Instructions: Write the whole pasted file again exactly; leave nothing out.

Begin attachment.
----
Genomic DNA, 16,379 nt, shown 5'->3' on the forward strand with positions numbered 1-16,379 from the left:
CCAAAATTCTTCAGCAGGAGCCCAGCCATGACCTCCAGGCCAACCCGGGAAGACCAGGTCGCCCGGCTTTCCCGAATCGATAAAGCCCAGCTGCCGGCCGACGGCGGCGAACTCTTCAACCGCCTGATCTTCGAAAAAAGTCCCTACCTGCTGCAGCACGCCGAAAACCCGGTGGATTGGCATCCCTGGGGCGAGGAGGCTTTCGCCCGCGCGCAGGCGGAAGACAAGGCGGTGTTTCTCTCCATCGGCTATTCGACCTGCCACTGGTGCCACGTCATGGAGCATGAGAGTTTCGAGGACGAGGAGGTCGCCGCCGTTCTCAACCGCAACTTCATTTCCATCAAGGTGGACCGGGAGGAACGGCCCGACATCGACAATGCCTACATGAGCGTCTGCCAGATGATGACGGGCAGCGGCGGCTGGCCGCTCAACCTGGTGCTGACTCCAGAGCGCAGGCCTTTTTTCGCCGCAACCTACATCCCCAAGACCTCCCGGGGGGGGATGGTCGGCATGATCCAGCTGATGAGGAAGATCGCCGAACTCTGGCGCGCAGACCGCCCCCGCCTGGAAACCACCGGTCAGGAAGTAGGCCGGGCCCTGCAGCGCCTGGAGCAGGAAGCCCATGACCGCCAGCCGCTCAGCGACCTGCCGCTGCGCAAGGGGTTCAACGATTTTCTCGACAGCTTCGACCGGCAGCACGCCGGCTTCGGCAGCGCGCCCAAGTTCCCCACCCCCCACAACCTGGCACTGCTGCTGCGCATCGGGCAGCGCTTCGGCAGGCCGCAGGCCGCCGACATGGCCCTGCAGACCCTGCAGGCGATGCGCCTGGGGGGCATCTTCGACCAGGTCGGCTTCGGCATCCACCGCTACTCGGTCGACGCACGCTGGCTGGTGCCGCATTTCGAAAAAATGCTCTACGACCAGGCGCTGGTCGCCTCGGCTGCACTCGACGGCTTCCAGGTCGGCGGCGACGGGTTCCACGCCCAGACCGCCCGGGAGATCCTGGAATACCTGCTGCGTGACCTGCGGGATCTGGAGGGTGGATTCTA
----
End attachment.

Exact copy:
Genomic DNA, 16,379 nt, shown 5'->3' on the forward strand with positions numbered 1-16,379 from the left:
CCAAAATTCTTCAGCAGGAGCCCAGCCATGACCTCCAGGCCAACCCGGGAAGACCAGGTCGCCCGGCTTTCCCGAATCGATAAAGCCCAGCTGCCGGCCGACGGCGGCGAACTCTTCAACCGCCTGATCTTCGAAAAAAGTCCCTACCTGCTGCAGCACGCCGAAAACCCGGTGGATTGGCATCCCTGGGGCGAGGAGGCTTTCGCCCGCGCGCAGGCGGAAGACAAGGCGGTGTTTCTCTCCATCGGCTATTCGACCTGCCACTGGTGCCACGTCATGGAGCATGAGAGTTTCGAGGACGAGGAGGTCGCCGCCGTTCTCAACCGCAACTTCATTTCCATCAAGGTGGACCGGGAGGAACGGCCCGACATCGACAATGCCTACATGAGCGTCTGCCAGATGATGACGGGCAGCGGCGGCTGGCCGCTCAACCTGGTGCTGACTCCAGAGCGCAGGCCTTTTTTCGCCGCAACCTACATCCCCAAGACCTCCCGGGGGGGGATGGTCGGCATGATCCAGCTGATGAGGAAGATCGCCGAACTCTGGCGCGCAGACCGCCCCCGCCTGGAAACCACCGGTCAGGAAGTAGGCCGGGCCCTGCAGCGCCTGGAGCAGGAAGCCCATGACCGCCAGCCGCTCAGCGACCTGCCGCTGCGCAAGGGGTTCAACGATTTTCTCGACAGCTTCGACCGGCAGCACGCCGGCTTCGGCAGCGCGCCCAAGTTCCCCACCCCCCACAACCTGGCACTGCTGCTGCGCATCGGGCAGCGCTTCGGCAGGCCGCAGGCCGCCGACATGGCCCTGCAGACCCTGCAGGCGATGCGCCTGGGGGGCATCTTCGACCAGGTCGGCTTCGGCATCCACCGCTACTCGGTCGACGCACGCTGGCTGGTGCCGCATTTCGAAAAAATGCTCTACGACCAGGCGCTGGTCGCCTCGGCTGCACTCGACGGCTTCCAGGTCGGCGGCGACGGGTTCCACGCCCAGACCGCCCGGGAGATCCTGGAATACCTGCTGCGTGACCTGCGGGATCTGGAGGGTGGATTCTA